Drinking Propel water, a noncarbonated water drink enhanced with vitamins and antioxidants, can help replenish fluids and electrolytes lost through exercise or sweating. Propel water was created to hydrate and nourish without the excess calories and sugars found in traditional sports drinks.
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Drinking Propel Fitness water can help restore and replenish electrolytes after a tough workout or simply sweating. However, eating specific foods and maintaining proper levels of hydration can also help replenish electrolytes.
The Importance of Electrolytes
The U.S. National Library of Medicine explains that electrolytes are minerals in the body that have an electric charge. These minerals include chloride, potassium, sodium, magnesium, phosphate and calcium. Electrolytes are needed by the body to regulate nerve and muscle function. Electrolytes can be found throughout the body within your tissues, blood, urine and other body fluids.
Electrolyte levels are key in that they balance the amounts of water and acid/base (pH) levels within your body. They also move nutrients into your cells at the same time as they remove waste from your cells. Finally, electrolytes ensure that your nerves, muscles, heart and brain are working as they should.
There are foods that contain electrolytes, and electrolytes can also come from the fluids you consume such as Propel water. Conversely, electrolytes can be lost via exercise or sweating. Additionally, the level of one electrolyte affects another within the body.
Read more: The Benefits of Electrolytes in Water
Properly Hydrate With Propel Water
According to a 2013 study published in World Journal of Emergency Medicine, fluid and electrolyte balance is key in both understanding and maintaining homeostasis within the body. The levels of electrolytes within the body can become too low or too high when the amount of water in your body changes.
A February 2014 study published in Laboratory Medicine suggests that electrolytes are "part of an integrated physiological mechanism of H2O and ionic balance" and that "thirst, renal function, and hormonal response help to maintain homeostasis of electrolytes" to keep the body balanced.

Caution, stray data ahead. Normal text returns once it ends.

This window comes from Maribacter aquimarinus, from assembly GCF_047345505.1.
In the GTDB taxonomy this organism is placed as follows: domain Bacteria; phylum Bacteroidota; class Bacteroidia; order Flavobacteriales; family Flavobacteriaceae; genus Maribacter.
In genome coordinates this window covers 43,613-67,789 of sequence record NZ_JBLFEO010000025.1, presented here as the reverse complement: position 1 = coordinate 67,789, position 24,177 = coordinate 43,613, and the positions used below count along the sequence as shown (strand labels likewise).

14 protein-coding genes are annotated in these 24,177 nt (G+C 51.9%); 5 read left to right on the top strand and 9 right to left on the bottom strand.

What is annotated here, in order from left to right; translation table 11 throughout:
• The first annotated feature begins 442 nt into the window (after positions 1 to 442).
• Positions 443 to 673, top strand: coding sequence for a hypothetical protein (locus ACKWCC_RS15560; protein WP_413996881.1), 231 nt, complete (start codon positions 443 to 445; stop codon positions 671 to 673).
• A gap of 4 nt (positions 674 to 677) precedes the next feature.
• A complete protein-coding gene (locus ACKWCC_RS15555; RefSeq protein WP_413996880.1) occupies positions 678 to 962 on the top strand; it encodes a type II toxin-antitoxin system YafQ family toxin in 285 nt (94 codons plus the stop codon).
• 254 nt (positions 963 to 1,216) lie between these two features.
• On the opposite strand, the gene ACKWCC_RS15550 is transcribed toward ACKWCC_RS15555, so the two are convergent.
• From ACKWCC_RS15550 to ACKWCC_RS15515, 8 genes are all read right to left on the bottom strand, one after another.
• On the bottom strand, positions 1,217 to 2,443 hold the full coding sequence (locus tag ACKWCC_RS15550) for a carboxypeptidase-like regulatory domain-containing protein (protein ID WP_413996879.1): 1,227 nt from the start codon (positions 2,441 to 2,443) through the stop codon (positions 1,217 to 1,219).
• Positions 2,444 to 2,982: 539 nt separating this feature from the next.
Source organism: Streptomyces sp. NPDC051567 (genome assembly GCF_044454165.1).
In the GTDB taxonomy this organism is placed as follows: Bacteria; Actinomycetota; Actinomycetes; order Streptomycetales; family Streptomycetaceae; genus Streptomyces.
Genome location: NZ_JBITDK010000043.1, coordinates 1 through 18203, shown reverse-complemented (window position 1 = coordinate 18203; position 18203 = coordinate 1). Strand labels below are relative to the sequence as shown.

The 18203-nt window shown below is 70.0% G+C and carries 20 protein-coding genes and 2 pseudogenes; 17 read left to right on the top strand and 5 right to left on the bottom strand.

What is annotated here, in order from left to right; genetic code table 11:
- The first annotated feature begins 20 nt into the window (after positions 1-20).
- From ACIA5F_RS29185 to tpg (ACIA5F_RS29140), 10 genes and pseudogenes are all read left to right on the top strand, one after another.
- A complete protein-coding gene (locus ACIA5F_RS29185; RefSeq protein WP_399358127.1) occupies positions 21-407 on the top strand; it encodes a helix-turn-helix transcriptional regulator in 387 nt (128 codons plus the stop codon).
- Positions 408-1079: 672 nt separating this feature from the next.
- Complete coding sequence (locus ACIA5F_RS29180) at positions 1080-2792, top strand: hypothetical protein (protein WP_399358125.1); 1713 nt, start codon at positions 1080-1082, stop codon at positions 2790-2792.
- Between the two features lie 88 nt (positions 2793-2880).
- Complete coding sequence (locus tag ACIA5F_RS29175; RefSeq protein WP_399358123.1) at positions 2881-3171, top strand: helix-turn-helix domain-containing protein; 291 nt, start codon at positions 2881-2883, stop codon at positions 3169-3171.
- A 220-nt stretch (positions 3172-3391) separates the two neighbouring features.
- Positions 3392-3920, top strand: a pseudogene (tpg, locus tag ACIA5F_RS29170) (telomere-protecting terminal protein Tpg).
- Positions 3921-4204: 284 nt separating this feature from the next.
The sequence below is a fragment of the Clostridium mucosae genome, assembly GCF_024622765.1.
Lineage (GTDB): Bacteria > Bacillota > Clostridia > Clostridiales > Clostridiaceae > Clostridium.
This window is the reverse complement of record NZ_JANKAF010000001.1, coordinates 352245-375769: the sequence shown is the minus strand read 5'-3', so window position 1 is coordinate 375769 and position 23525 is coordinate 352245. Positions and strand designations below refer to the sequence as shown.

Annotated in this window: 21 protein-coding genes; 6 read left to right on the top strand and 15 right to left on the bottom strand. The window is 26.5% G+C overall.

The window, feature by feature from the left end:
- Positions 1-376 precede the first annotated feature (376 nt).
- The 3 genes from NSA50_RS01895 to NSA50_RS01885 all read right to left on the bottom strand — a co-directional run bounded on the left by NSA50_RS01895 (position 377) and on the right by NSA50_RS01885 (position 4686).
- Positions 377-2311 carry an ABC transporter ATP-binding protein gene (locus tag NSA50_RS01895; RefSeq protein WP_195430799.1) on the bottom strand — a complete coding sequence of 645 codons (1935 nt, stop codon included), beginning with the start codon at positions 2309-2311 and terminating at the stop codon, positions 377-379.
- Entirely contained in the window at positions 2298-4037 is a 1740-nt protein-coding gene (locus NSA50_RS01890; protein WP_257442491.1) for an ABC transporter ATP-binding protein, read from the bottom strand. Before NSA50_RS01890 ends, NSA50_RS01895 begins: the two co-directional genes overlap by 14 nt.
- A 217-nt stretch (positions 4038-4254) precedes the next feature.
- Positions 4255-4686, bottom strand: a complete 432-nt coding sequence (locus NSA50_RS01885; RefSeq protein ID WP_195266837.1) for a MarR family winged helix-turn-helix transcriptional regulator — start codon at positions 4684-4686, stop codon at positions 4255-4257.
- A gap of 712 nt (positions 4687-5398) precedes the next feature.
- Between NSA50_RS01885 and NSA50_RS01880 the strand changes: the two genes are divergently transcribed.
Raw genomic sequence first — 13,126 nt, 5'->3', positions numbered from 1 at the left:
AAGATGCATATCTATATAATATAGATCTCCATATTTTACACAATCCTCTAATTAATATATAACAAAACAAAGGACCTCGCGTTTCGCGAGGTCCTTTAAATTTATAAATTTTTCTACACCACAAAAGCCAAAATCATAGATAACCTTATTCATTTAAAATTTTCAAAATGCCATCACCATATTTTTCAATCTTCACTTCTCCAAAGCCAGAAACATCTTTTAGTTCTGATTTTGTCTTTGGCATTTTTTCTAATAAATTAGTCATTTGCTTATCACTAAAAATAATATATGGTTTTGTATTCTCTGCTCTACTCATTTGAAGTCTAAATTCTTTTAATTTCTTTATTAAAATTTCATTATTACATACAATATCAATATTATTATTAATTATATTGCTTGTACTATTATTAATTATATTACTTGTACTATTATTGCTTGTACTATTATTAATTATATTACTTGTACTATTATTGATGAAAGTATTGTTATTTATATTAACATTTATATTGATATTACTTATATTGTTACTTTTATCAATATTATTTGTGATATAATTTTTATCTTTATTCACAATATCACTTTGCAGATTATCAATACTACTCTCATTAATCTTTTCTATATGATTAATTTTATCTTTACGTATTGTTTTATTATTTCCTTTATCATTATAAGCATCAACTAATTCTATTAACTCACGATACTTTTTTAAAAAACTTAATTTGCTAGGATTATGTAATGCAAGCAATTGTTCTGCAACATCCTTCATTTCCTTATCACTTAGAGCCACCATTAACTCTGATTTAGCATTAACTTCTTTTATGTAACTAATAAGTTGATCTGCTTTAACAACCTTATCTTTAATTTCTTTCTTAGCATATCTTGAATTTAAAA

The amount of water taken in should equal the amount lost. However, when something disrupts this balance, you may have either too little water, leading to dehydration, or too much water, otherwise known as overhydration. Other factors such as medications, vomiting, diarrhea, sweating, liver or kidney problems and exercise can also affect your water balance.
Following a workout or simply sweating, you can replenish electrolytes by drinking a beverage that contains potassium and sodium to restore hydration levels back to a harmonious state. Look for a drink that will help boost electrolyte levels like Propel water or another carbohydrate-rich sports beverage.
Propel Electrolyte water may help replenish the fluid and minerals lost from sweat in hot weather, during workouts or when experiencing an illness. Maintaining an appropriate hydration balance allows your body to have proper blood acidity and muscle action. Propel waters are calorie-free, just like standard tap water, yet they contain 270 milligrams of sodium and 70 milligrams of potassium, whereas tap water has 1.20 milligrams of sodium and no potassium.
Fix an Electrolyte Imbalance
According to Harvard Health Publishing, an electrolyte imbalance occurs either when electrolyte levels are too high or too low. This fluctuation changes the amount of water in the body. An electrolyte imbalance can lead to side effects including high blood pressure or the heart having to work harder than normal.
Restore and repair this type of imbalance by sipping on a drink such as Propel Electrolyte water. This can save you from spiking blood sugar levels, as well as helping you avoid excessive extra calories as this Propel drink is free of both sugar and calories.
You can also consume foods with naturally occurring electrolytes. These foods include vegetables such as kale, broccoli and spinach. Fruits like watermelon, strawberries and oranges, along with lean proteins including chicken and fish, are also good options for replenishing electrolytes.
- U.S. National Library of Medicine: "Fluid and Electrolyte Balance"
- Harvard Health Publishing: "Potassium and Sodium Out of Balance"
- World Journal of Emergency Medicine: "General Characteristics of Patients With Electrolye Imbalance Admitted to Emergency Department"
- Propel Water: "Products"
- Laboratory Medicine: "Electrolytes: The Salt of the Earth"